Essential LiveScript for ramda-cli

by raine

LiveScript is a language that compiles into JavaScript. It allows for writing code with minimal boilerplate and is especially suitable for functional style.

With ramda-cli, snippets of code are written directly on the command line:

cat people.json | R 'filter (.name is /bob/i)' 'pluck \name'
[ "Bobbie Huel" , "Bobby Ryan", "Dr. Bobby Schiller" ]

For this reason, LiveScript interface makes sense.

In this document I'll quickly go through the most practical features from the perspective of ramda-cli.

Invoking a function

Functions can be called without parentheses if passing arguments.

Nested calls wrap to the end of line as such:

console.log to-upper \fooconsole.log(toUpper('foo'))

Without arguments, use a bang call: do-stuff!

Basic syntactic sugar

Backslash string sugar is ideal for short identifiers:

\foo'foo'

<[ foo bar xyz ]>[ 'foo', 'bar', 'xyz' ]

String interpolation with hash inside double quotes:

"#first #last"first + " " + last

"#{obj.foo} #{obj.bar}"obj.foo + " " + obj.bar

Properties can be accessed without brackets:

arr.0arr[0]

obj.'foo'obj.foo

Objects

Braces are optional.

console.log milk: 1, cheese: 2console.log({ milk: 1, cheese: 2 })

Example

# :: {k: v} → {k: v}
inc-count = evolve count: add 1  # evolve({ count: add(1) })
inc-count count: 1               # => { count: 2 }

evolve :: {k: (v -> v)} -> {k: v} -> {k: v}

Defining a function

identity = (x) -> xvar identity = function(x) { return x }

A function implicitly returns the last statement.

(str) -> str.to-upper-case!function(str) { return str.toUpperCase() }

You can omit the argument list and refer to the first argument as it.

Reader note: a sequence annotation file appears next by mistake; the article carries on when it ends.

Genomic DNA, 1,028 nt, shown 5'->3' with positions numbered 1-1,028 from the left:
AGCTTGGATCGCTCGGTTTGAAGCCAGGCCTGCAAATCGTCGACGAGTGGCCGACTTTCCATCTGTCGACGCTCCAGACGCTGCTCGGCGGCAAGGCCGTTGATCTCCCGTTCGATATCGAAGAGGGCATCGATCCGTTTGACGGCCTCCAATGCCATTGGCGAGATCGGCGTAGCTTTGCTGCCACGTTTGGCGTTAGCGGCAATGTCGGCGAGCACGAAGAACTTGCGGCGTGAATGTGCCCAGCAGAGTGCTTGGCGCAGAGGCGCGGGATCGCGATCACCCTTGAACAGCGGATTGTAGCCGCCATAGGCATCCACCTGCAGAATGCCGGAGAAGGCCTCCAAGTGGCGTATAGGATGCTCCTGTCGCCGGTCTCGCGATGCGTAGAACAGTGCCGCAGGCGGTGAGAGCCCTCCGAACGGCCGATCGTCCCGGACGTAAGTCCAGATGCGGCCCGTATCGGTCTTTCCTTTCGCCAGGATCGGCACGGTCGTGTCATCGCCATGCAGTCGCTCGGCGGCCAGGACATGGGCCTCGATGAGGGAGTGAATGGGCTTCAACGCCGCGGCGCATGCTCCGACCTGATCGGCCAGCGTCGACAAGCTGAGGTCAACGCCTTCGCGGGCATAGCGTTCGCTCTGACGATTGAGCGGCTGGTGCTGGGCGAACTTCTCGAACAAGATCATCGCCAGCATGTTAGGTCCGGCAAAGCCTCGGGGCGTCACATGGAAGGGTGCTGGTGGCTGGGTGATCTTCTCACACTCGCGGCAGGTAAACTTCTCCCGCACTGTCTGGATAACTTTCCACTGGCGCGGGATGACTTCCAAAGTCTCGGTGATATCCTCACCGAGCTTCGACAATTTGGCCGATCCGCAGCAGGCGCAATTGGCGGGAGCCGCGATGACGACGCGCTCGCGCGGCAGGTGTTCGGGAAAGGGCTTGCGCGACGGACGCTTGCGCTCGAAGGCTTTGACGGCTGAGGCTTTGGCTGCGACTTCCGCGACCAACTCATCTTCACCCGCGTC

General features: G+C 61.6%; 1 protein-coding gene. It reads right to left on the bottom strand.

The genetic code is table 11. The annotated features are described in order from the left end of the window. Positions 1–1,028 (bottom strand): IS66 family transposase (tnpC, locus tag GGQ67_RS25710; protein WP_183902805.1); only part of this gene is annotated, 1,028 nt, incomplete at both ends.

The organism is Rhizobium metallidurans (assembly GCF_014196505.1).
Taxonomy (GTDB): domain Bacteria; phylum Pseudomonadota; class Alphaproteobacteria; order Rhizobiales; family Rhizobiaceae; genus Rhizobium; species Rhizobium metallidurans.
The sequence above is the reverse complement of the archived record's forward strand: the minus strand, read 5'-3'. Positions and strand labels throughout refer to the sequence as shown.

filter -> it % 2 is 0filter(function(it) { return it % 2 === 0 })

Example

add = (x, y) -> x + y  # var add = function(x, y) { return x + y }
add 1 2                # => 3

Access and function call shorthand

(.length)(it) -> it.lengthfunction(it) { return it.length }

Examples

map (.length), <[ expire syncrisis reindicating ]>  # => [ 6, 9, 12 ]
find (.0 is \f), <[ foo bar xyz ]>                  # => 'foo'
echo '{"hello": "world"}' | R '.hello'
"world"

The above works because '.hello' evaluates like this:

  ramda-cli:main '(.hello)' +1ms input code
  ramda-cli:main
(function(it){
  return it.hello;
}); +29ms compiled code

Normally you would need to wrap it into parentheses like (.hello), however, ramda-cli wraps every function argument to parentheses automatically. This is a case where using a LS idiom is superior to using a Ramda function. To get a property value of an object, Ramda provides prop('hello').

Interlude

These all do the same thing, with decreasing level of verbosity.

list = [\foo, \hello, \bar]
list.filter (str) -> str.length is 5
list.filter -> it.length is 5
list.filter (.length is 5)
# => [ 'hello' ]

Sections

You can use operators as functions.

map (+ '!') <[ foo bar ]>       # => [ 'foo!', 'bar!' ]
reduce (+), 0, [1, 2, 3]        # => 6
filter (!= null), [1, null, 2]  # => [ 1, 2 ]

Function composition operators

  • (f << g) x is compose(f, g)(x) is f(g(x))
  • (f >> g) x is pipe(f, g)(x) is g(f(x))
  • The f . g behaves the same way as <<.

Example

fn = map head >> inc  # map(pipe(head, toUpper))
fn [[1, 2], [3, 4]]   # => [ 2, 4 ]

Further reading

There's a lot more to LiveScript, but this will get you started with ramda-cli. For more, check out these articles. You might wonder why settle with transpiling ES6.

See also:

Created 4 years ago | Updated 3 years ago

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